But my experience has been that people, even when they have thoroughly enjoyed, even 'loved' a book, don't necessarily go around berating their friends about it. And a single recommendation isn't enough to send people jetting off to the nearest bookshop, either. Scale has a huge amount to do with it. If you see a positive review, have a friend or even two recommend it and then see it on display in the bookshop, then you may well act. But any of those in isolation will likely not do the job. My personal theory is the average punter will act on a book purchase after five 'touches' - and then only if the last touch is while they're actually in proximity to a BBO - a Book Buying Opportunity.

It's that scale that is the issue, of course, in the UAE - where, incidentally, much of my 'author platform' is located. The market here is relatively small (Olives - A Violent Romance sold out its run of 2,000 copies and is considered consequently to have done really very well here) and also underserved by all the major platforms - Amazon won't play here, Google and Apple have limited offerings and B&N and Kobo are non-existent. And people here will buy my books from me at signings and other events, but they'll tend not to buy a paperback from Amazon to have delivered here.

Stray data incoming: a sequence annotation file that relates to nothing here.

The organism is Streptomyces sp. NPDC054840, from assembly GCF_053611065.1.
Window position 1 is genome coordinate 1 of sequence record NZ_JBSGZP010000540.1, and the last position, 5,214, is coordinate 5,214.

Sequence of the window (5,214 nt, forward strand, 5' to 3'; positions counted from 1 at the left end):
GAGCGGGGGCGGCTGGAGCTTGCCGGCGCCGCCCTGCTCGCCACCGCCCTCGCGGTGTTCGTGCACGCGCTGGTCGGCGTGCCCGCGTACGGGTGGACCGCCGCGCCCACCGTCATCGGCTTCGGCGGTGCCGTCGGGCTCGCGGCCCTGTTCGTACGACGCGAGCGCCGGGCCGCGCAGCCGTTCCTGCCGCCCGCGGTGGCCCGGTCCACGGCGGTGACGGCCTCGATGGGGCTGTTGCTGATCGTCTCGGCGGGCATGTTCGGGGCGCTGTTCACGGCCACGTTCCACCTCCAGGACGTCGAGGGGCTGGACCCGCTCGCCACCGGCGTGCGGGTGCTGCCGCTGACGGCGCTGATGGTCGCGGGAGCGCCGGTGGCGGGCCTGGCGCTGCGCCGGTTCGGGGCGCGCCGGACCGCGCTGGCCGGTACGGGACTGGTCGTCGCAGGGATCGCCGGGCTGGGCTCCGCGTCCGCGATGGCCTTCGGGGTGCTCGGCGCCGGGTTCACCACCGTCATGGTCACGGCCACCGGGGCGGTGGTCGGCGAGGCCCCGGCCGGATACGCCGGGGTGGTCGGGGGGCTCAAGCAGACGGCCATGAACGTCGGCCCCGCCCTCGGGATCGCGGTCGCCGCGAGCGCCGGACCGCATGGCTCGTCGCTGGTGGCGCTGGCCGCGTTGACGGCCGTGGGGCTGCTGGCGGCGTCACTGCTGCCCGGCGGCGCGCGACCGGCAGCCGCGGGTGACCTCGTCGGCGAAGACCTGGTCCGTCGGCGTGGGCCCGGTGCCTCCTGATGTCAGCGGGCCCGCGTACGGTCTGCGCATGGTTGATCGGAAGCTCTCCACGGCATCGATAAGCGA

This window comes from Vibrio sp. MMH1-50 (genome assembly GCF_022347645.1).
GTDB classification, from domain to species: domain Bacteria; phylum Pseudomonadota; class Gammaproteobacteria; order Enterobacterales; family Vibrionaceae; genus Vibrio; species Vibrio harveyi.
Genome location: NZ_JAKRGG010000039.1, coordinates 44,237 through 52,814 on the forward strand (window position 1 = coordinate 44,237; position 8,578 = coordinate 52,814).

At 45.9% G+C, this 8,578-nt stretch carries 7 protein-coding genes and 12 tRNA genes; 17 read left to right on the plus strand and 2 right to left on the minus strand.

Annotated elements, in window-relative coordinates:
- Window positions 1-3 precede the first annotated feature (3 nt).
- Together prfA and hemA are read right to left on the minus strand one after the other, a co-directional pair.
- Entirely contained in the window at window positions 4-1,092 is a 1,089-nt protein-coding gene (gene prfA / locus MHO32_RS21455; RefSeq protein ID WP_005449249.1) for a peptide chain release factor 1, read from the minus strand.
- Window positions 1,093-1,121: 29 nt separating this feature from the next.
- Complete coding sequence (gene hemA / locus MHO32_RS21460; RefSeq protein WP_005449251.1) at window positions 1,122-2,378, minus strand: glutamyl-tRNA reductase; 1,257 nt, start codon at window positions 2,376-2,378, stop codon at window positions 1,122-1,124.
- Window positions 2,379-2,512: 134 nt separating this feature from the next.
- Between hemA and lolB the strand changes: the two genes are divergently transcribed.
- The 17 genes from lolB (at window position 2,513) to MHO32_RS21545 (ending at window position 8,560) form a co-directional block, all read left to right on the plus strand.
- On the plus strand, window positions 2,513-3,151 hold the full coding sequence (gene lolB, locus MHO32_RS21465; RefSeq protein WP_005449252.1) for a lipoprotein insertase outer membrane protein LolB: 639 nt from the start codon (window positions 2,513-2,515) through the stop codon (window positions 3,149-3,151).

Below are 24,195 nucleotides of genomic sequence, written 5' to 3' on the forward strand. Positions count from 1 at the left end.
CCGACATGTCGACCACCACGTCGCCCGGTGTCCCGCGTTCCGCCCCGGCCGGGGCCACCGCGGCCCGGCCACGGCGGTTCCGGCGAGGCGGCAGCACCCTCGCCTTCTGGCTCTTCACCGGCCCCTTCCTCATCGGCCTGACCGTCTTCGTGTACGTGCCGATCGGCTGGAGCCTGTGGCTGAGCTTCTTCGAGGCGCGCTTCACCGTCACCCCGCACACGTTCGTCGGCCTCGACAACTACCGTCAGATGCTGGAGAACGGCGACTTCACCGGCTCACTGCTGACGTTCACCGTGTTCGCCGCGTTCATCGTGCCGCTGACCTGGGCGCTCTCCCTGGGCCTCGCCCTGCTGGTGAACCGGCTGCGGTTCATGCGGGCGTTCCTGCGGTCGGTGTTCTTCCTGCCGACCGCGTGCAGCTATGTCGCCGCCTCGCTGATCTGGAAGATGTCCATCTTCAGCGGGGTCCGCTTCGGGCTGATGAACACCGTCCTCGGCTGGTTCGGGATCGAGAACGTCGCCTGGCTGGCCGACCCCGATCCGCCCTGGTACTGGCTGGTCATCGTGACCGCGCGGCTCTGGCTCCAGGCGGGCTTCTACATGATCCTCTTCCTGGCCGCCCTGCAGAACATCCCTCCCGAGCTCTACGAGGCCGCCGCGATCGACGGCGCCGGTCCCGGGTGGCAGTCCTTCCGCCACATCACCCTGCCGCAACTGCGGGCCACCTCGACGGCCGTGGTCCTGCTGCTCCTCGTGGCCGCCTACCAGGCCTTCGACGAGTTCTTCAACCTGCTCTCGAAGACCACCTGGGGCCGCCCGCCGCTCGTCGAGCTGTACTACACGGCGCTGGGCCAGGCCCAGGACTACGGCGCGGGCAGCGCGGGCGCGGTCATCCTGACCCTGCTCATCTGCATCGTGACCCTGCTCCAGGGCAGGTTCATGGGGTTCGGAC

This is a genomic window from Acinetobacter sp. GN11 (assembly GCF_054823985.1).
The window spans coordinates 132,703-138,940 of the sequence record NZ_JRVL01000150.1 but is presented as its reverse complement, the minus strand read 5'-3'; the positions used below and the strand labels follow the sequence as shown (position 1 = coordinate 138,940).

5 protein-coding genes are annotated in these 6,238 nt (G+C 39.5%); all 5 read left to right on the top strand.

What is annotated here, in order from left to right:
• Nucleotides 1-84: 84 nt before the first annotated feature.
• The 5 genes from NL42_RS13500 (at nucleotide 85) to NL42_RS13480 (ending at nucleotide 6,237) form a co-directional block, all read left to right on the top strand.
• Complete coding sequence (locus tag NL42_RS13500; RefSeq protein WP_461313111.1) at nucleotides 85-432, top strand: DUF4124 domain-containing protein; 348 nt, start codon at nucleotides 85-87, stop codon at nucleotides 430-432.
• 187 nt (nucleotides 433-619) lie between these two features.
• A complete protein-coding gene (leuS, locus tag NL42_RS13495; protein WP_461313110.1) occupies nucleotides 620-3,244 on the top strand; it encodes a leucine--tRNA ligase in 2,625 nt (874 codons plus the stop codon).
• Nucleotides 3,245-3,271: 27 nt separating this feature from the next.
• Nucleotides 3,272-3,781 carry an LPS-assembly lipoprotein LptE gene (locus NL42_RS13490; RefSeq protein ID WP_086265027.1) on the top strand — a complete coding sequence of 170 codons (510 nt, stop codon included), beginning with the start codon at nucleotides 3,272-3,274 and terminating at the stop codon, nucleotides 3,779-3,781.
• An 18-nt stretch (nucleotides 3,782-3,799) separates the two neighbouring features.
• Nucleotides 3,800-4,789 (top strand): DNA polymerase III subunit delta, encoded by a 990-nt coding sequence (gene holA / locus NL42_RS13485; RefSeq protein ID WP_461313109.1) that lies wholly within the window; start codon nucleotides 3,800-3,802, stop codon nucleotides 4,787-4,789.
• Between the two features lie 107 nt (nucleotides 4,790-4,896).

Which is why at last year's LitFest, I sat next to Orion's Kate Mills and explained that, as a self-publisher, I was weary and recognised that I actually could really do with the scale that an operation such as hers offered to reach into a market like the UK where I cannot, for all my 'platform', reach. It's there where the scale lies that brings quantum effects into play and starts to launch books towards the exosphere. Of course, in order to make that stellar journey, the book has to have 'that' quality, the something that has people interested enough to pick it up, flip it around, scan the blurb and go, 'Hmm. Sounds interesting. I'll give this little puppy a spin.' Or whatever it is they say at that sublime and subtle moment when a complete stranger decides to exchange value for your book...

Meanwhile, I'ma gonna keep plugging away on the A Decent Bomber pre-order campaign. Once November 5 is past, it'll be all about reviews and events. Up until then, I'm quietly nagging people to email their friends to ask them to email their friends with a link to the book. Because in the world of 1,000,000 clicks to get one sale, network effects are king, baby.

See? I got through a whole post without linking to the pre-order A Decent Bomber link on! Oh...

* Unless they're stinkers, of course! I have so far in the main avoided these, although I do say this with the feeling of mild dread that accompanies pronouncements such as 'I've never had a car accident in my life...'